By Henry Ehrlich
The first commercial oral immunotherapy product for food allergies has come through a phase 3 clinical trial, clearing the way for commercial release, possibly in 2019. The drug (made from peanut flour) received one of the highest honors in the world of medical publishing: publication in the New England Journal of Medicine. The co-authors are a food allergy all-star team, including several who have contributed to this website.
Although for the time being it is peanut only, Daniel C. Adelman, M.D. the head researcher for Aimmune Therapeutics, the company that made it, and lead author told me last year that it was the company’s ambition to be the largest maker of food immunotherapy products in the world. Dr. Brian Vickery, MD, Director, Food Allergy Program, Children’s Healthcare of Atlanta who led the international trial, said, “This was the largest clinical trial ever conducted in food immunotherapy, and the results suggest that the treatment could potentially protect peanut-allergic children from severe reactions due to accidental exposures, which would be life-changing for families. We are excited to be able to conduct research that could one day lead to new treatment options that improve the lives of families dealing with peanut allergies.”
AR101 performed well in children and adolescents 4 to 17 years of age compared to placebo. “Overall, 67% of the participants 4 to 17 years of age in the active-drug group could tolerate a single dose of at least 600 mg of peanut protein, the equivalent of approximately two whole peanut kernels, during the exit food challenge.” All had showed reaction symptoms at a challenge dose of 100 mg or less at baseline… no more than 30 mg of peanut protein, the equivalent of 1/10th of a peanut kernel. “A total of 50% of the participants 4 to 17 years of age in the active-drug group were able to complete the entire double-blind, placebo-controlled exit food challenge, which was capped by a 1000-mg single dose (the equivalent of approximately three or four peanut kernels).”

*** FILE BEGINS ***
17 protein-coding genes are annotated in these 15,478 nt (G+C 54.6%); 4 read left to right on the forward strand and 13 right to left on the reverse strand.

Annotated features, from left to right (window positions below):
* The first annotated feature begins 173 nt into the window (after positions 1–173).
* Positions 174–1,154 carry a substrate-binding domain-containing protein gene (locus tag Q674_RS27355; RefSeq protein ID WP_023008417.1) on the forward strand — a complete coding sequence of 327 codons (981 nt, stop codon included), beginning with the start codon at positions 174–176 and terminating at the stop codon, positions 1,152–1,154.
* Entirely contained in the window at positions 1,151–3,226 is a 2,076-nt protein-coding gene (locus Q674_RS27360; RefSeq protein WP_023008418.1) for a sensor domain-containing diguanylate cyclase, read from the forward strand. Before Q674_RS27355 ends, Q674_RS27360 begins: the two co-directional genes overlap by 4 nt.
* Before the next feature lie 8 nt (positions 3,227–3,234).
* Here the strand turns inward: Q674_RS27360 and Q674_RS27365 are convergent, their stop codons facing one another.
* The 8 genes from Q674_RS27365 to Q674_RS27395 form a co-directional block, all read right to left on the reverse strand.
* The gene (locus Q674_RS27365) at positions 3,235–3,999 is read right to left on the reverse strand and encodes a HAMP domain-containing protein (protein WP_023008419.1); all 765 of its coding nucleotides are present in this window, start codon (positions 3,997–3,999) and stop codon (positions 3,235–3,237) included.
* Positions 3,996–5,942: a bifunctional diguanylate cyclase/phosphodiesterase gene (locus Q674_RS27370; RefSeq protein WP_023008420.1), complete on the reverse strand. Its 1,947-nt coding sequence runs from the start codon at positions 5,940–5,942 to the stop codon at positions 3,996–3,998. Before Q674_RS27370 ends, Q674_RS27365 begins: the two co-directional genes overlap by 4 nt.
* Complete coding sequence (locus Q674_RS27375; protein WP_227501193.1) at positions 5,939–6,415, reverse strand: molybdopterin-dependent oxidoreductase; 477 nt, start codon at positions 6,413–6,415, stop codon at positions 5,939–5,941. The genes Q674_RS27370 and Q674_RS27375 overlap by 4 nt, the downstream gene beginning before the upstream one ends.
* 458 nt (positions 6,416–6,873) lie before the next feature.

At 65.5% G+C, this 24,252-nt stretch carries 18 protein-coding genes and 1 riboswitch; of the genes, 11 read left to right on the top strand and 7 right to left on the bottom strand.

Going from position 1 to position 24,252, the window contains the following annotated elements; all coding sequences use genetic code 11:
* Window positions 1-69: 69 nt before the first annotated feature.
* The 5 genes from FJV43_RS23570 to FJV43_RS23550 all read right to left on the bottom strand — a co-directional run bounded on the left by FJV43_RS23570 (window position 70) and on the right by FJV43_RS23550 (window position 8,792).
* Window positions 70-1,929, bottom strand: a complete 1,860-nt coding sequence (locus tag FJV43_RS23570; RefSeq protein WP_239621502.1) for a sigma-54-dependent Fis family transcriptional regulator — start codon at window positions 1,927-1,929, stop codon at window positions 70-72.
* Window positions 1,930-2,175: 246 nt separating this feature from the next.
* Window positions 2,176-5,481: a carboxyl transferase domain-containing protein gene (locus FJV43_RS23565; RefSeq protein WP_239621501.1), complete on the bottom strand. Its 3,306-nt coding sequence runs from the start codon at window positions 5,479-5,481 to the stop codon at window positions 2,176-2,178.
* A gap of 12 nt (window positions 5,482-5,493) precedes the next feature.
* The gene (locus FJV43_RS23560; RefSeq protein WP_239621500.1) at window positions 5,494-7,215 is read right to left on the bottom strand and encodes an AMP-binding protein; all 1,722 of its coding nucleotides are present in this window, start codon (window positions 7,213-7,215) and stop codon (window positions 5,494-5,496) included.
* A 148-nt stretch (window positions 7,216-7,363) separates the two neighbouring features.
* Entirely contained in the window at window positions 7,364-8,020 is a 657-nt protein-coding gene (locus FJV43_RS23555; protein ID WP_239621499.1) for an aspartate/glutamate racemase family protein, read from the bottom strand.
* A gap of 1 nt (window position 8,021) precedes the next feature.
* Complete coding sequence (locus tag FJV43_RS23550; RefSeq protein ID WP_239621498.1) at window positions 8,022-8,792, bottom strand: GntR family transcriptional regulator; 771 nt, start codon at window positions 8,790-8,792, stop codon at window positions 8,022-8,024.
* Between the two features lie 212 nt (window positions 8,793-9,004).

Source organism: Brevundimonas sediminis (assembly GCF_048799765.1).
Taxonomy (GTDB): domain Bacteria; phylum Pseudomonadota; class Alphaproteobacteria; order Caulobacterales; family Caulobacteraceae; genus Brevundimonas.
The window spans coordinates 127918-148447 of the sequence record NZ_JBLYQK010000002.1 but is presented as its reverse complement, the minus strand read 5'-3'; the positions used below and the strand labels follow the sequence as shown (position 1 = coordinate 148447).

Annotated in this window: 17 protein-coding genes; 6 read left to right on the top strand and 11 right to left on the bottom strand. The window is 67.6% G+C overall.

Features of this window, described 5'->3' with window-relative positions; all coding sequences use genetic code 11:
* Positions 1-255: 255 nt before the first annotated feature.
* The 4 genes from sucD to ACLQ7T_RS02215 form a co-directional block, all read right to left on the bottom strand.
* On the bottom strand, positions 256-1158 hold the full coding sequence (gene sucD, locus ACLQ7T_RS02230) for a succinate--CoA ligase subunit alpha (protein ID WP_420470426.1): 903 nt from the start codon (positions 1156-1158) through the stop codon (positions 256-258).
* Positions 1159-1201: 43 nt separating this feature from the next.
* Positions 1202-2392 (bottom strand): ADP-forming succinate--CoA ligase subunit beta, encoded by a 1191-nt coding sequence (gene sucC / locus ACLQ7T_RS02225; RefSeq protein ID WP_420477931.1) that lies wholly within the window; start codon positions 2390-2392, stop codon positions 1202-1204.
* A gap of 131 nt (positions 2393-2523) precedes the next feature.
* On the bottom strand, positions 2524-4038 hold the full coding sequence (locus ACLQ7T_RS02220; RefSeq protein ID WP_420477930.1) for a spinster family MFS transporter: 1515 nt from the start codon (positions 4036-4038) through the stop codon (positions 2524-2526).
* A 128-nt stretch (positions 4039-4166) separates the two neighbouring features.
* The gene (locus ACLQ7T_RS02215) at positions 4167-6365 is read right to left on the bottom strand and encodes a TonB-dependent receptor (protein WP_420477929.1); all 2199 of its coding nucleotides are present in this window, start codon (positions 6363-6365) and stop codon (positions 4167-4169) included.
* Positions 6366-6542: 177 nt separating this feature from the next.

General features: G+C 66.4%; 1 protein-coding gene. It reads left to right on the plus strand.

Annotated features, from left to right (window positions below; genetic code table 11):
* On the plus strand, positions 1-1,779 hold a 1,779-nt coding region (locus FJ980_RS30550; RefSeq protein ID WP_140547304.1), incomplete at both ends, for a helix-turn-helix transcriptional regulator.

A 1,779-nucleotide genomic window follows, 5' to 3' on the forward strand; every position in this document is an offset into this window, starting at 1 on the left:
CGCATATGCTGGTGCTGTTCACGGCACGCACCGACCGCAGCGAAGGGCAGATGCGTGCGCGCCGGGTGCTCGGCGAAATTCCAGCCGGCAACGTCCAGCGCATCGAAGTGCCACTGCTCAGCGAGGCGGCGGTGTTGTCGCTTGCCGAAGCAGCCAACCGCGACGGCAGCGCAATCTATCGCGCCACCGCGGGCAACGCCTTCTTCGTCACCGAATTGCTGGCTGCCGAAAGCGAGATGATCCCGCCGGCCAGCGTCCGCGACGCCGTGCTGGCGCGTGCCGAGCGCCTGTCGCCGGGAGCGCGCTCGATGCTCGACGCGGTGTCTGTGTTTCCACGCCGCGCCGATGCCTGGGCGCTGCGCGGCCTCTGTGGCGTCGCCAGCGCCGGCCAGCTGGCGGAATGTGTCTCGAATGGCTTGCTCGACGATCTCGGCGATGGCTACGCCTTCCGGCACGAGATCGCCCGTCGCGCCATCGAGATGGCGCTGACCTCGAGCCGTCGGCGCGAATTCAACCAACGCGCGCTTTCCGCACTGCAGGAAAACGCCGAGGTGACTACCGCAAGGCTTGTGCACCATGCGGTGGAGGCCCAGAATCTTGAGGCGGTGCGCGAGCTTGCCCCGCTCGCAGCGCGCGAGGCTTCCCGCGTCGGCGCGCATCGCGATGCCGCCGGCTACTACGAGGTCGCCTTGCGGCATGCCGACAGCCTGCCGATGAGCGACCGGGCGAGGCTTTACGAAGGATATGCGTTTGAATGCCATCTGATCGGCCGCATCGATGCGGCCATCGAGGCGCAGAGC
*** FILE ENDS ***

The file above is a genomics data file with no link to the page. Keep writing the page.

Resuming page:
The bad news was that in participants 18 to 55 years of age the therapeutic effect was not significant.
So, we now have one on the board, an OIT protocol that will surely be offered much more widely than the “OIT underground” that has been treating patients for years. They will have to make the choice to perform, or at least authorize, more food challenges. As Dr. Andrew Bird (one of the co-authors) wrote on this website, the age of prescription food allergy treatment demands more rigorous diagnosis. They also must impress on patients and families that this is not a cure, but will require long-term maintenance and vigilance. And while it raises the threshold for eliciting a reaction, it doesn’t remove it altogether.
Another therapy, the DVB peanut patch is on its way.
Photos courtesy of Aimmune Therapeutics